For party bosses, it was bad enough their champion vote-getter was declining, but even worse was the occupant of the vice president’s office: Henry Agard Wallace of Iowa. Wallace was one of the most unlikely politicians imaginable. Wallace had been a Republican for most of his life and been FDR’s Secretary of Agriculture for eight years before Roosevelt selected him as his running mate in 1940. It was a choice that bordered on the bizarre; Wallace had no electoral base, had never been elected to any office prior to being picked to run for vice president. Wallace brought no strength to the ticket, a point that was underscored when Roosevelt lost Iowa to Republican Wendell Willkie.

Henry Wallace was socially awkward, naïve and completely unsuited for the rough and tumble of politics.

Senator Joseph F. Guffey was the boss of the Democratic Party in Pennsylvania and a 100% New Dealer. When Guffey casually wondered what Harry Truman thought of Vice President Wallace, Truman’s reply summed up what most every important Democrat in the nation thought.

“He’s the best Secretary of Agriculture this country ever had,” Truman laughed.

Many a Democrat’s heart began to beat a little faster as the National Convention approached and just about anyone asking Franklin Roosevelt whom he preferred as his running mate underscored Harry Truman’s comment about FDR’s veracity. Roosevelt apparently encouraged them all.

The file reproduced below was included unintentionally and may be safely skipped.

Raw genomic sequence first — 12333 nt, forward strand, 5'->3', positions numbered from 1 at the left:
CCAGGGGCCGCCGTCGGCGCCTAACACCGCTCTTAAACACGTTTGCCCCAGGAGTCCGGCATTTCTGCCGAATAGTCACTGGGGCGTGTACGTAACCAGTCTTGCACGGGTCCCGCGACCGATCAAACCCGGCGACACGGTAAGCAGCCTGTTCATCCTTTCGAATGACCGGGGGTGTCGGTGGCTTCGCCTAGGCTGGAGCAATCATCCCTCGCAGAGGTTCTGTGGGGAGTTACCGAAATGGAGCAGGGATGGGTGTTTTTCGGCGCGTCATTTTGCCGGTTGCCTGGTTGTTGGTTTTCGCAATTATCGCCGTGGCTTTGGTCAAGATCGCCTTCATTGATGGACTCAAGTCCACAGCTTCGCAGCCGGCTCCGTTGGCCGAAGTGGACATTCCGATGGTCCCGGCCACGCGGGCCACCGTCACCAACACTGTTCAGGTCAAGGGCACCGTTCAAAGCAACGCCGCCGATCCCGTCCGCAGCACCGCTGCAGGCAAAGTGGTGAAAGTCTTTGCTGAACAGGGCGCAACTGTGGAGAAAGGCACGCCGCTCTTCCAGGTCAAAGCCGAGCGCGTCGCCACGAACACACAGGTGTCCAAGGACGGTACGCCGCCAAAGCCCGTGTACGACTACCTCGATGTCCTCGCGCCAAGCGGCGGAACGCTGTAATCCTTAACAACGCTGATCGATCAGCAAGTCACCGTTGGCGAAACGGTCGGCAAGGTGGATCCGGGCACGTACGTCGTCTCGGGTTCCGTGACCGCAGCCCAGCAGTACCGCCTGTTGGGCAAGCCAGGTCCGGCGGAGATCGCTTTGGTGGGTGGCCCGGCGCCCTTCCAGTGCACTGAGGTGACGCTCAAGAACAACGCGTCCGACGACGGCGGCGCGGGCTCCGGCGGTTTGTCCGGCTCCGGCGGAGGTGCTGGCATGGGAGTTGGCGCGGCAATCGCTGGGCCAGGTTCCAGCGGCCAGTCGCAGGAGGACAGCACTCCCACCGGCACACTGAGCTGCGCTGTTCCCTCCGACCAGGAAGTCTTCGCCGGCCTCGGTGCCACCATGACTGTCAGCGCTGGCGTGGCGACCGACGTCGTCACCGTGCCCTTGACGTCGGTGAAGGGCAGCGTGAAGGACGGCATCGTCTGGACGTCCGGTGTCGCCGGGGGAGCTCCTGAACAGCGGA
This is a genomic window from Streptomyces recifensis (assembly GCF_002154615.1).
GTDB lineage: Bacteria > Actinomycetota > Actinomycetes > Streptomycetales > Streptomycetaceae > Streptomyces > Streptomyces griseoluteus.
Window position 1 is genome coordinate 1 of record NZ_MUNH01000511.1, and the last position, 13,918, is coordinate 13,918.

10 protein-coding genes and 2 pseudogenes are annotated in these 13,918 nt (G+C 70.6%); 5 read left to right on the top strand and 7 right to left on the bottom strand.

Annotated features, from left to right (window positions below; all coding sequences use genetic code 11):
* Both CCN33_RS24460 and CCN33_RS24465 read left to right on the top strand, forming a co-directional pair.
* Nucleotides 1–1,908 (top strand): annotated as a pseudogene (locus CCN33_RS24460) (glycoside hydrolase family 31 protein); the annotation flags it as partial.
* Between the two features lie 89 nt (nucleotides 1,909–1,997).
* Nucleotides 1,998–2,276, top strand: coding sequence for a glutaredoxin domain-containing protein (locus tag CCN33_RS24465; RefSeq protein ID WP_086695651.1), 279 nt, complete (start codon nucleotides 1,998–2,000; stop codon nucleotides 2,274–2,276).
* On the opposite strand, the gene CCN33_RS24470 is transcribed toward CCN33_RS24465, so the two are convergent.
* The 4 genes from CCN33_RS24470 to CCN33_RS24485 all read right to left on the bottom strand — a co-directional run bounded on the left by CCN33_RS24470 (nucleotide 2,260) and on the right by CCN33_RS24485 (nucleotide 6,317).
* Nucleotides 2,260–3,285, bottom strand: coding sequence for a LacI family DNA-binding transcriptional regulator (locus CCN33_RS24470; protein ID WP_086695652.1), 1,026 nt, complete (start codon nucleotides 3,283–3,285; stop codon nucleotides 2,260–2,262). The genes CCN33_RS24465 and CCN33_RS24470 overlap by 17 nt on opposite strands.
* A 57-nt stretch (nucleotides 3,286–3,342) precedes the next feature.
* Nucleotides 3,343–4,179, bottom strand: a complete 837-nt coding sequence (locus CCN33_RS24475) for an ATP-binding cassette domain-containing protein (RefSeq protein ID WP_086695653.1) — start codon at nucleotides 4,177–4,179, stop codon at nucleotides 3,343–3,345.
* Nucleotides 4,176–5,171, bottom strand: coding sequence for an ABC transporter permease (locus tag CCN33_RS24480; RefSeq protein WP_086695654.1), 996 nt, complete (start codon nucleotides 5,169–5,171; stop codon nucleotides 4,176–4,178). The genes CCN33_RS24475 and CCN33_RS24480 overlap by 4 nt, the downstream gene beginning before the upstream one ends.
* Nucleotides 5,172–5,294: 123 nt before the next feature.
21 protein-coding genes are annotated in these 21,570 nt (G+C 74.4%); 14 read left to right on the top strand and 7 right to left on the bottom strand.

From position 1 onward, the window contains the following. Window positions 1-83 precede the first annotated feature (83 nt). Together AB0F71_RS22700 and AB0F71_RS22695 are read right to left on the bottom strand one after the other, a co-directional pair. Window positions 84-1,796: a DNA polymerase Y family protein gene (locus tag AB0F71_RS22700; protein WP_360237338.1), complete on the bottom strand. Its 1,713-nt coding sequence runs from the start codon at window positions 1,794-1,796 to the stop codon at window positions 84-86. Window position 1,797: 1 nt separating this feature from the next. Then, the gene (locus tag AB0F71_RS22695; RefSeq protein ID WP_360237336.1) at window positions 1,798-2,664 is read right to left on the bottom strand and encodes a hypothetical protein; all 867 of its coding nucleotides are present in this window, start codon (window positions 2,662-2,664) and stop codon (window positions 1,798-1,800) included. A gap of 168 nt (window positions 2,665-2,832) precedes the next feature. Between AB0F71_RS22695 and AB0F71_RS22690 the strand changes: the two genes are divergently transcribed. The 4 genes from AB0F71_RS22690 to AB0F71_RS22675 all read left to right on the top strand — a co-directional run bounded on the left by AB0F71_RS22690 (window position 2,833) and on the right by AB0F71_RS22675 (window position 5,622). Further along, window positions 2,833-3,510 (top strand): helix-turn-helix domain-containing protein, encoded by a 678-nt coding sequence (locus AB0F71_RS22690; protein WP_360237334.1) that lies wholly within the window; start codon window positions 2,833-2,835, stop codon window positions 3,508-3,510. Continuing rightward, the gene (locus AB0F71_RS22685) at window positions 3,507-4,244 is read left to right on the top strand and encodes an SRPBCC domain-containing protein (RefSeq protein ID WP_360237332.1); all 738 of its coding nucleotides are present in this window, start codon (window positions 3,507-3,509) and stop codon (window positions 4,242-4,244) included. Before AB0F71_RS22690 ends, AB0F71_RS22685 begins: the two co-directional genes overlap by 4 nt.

Earnest to the core of his being, Henry Wallace pointblank asked Roosevelt if the president wanted him off the ticket. FDR assumed a horrified air and assured Wallace that was not the case. Yet he sent Wallace on a mission to Asia that kept the vice president out of the country for months.

Former Indiana governor Paul McNutt wanted to be vice president, as did a host of other Democrats. Senator Alben W, Barkley of Kentucky coveted the nomination and Speaker of the House Sam Rayburn of Texas had more than a passing interest. North Carolina’s governor J.      Melville Broughton thought his chances just as good as anyone’s. Alabama Senator John H. Bankhead, II wanted to be vice president too, but perhaps the most formidable threat to Henry Wallace was “Assistant President” James F. Byrnes of South Carolina. Byrnes had been a congressman, senator and Associate Justice of the United States Supreme Court. Byrnes was a very shrewd man and a wonderful biography entitled “Sly and Able” was written by David Robertson. Mr. Robertson managed to sum up Jimmie Byrnes perfectly.

It seemed every Democrat in the country wanted to be vice president except for Harry Truman.

When Senator Joe Guffey asked Truman what he thought about being vice president, Truman reputedly replied with, “Shit!”

The very sly and able Jimmie Byrnes, equally assured by President Roosevelt that he should seek the vice presidential nomination, immediately sought to neutralize any Truman candidacy. Byrnes asked his friend Harry Truman to place his name in nomination and Truman readily agreed.